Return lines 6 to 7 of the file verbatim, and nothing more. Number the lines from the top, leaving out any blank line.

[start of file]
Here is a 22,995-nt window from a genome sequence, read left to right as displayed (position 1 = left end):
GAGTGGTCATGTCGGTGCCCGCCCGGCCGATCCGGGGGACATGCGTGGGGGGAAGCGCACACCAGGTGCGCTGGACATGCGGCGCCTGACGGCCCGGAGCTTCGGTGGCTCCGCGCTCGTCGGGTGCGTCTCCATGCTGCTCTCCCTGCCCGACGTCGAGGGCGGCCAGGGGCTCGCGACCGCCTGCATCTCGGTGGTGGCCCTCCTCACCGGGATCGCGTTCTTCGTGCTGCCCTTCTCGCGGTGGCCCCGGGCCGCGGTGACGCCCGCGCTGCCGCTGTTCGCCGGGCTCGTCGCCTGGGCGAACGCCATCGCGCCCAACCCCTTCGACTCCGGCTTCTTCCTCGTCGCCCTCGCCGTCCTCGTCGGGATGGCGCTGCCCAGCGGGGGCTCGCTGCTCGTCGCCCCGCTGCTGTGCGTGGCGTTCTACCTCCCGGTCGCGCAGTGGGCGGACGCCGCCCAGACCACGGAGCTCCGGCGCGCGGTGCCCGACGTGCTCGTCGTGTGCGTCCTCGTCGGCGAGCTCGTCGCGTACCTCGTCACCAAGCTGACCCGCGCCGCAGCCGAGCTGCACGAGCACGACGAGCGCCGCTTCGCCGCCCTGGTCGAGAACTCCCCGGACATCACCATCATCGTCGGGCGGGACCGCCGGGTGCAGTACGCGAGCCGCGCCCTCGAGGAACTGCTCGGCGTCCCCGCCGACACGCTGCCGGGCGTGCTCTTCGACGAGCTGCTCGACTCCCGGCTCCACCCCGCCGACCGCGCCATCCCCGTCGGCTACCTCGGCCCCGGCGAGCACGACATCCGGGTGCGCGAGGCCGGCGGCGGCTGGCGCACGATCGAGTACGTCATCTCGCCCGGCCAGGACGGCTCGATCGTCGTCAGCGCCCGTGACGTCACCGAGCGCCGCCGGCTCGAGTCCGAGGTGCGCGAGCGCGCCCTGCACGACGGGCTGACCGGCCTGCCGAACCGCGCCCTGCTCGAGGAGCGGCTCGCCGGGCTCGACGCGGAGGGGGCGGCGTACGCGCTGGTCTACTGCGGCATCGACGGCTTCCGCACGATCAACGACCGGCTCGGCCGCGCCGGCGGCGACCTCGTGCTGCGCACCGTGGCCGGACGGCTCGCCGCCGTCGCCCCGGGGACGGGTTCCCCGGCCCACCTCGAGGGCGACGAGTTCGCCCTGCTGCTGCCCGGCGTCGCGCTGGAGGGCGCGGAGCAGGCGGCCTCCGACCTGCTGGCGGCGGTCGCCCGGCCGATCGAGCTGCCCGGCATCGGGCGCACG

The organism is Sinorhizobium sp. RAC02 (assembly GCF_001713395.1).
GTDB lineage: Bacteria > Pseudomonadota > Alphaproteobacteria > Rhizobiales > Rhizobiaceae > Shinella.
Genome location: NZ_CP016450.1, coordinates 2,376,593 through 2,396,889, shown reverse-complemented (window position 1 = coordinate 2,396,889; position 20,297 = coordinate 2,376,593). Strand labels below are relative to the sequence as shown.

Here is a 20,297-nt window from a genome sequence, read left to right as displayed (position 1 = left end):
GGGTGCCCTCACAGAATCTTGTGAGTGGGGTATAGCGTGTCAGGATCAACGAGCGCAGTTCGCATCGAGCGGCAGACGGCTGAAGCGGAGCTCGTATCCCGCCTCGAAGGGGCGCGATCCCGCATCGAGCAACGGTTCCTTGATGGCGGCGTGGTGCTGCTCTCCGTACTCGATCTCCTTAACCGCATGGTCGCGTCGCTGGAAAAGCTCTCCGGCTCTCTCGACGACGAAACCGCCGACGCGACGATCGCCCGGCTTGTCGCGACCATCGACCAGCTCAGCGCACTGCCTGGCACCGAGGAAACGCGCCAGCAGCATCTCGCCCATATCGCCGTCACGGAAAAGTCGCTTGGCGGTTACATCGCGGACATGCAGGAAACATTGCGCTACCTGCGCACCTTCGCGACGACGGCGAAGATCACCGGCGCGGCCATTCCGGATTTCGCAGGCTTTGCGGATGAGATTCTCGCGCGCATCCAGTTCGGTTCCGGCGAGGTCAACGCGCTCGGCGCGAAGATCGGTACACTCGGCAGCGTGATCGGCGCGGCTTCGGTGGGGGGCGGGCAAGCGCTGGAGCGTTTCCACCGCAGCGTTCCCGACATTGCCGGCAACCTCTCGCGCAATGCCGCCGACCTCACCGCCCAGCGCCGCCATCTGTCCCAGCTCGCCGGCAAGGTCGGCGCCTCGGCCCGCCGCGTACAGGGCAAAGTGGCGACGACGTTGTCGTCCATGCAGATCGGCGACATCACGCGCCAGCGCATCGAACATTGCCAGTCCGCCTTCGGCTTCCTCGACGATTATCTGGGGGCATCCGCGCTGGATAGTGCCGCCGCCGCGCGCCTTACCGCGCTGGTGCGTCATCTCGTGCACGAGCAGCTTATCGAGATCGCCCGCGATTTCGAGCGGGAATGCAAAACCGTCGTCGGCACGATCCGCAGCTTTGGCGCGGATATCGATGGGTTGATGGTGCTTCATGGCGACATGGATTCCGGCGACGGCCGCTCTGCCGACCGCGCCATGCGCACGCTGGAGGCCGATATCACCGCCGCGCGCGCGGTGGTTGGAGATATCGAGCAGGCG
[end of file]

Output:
Here is a 20,297-nt window from a genome sequence, read left to right as displayed (position 1 = left end):
GGGTGCCCTCACAGAATCTTGTGAGTGGGGTATAGCGTGTCAGGATCAACGAGCGCAGTTCGCATCGAGCGGCAGACGGCTGAAGCGGAGCTCGTATCCCGCCTCGAAGGGGCGCGATCCCGCATCGAGCAACGGTTCCTTGATGGCGGCGTGGTGCTGCTCTCCGTACTCGATCTCCTTAACCGCATGGTCGCGTCGCTGGAAAAGCTCTCCGGCTCTCTCGACGACGAAACCGCCGACGCGACGATCGCCCGGCTTGTCGCGACCATCGACCAGCTCAGCGCACTGCCTGGCACCGAGGAAACGCGCCAGCAGCATCTCGCCCATATCGCCGTCACGGAAAAGTCGCTTGGCGGTTACATCGCGGACATGCAGGAAACATTGCGCTACCTGCGCACCTTCGCGACGACGGCGAAGATCACCGGCGCGGCCATTCCGGATTTCGCAGGCTTTGCGGATGAGATTCTCGCGCGCATCCAGTTCGGTTCCGGCGAGGTCAACGCGCTCGGCGCGAAGATCGGTACACTCGGCAGCGTGATCGGCGCGGCTTCGGTGGGGGGCGGGCAAGCGCTGGAGCGTTTCCACCGCAGCGTTCCCGACATTGCCGGCAACCTCTCGCGCAATGCCGCCGACCTCACCGCCCAGCGCCGCCATCTGTCCCAGCTCGCCGGCAAGGTCGGCGCCTCGGCCCGCCGCGTACAGGGCAAAGTGGCGACGACGTTGTCGTCCATGCAGATCGGCGACATCACGCGCCAGCGCATCGAACATTGCCAGTCCGCCTTCGGCTTCCTCGACGATTATCTGGGGGCATCCGCGCTGGATAGTGCCGCCGCCGCGCGCCTTACCGCGCTGGTGCGTCATCTCGTGCACGAGCAGCTTATCGAGATCGCCCGCGATTTCGAGCGGGAATGCAAAACCGTCGTCGGCACGATCCGCAGCTTTGGCGCGGATATCGATGGGTTGATGGTGCTTCATGGCGACATGGATTCCGGCGACGGCCGCTCTGCCGACCGCGCCATGCGCACGCTGGAGGCCGATATCACCGCCGCGCGCGCGGTGGTTGGAGATATCGAGCAGGCG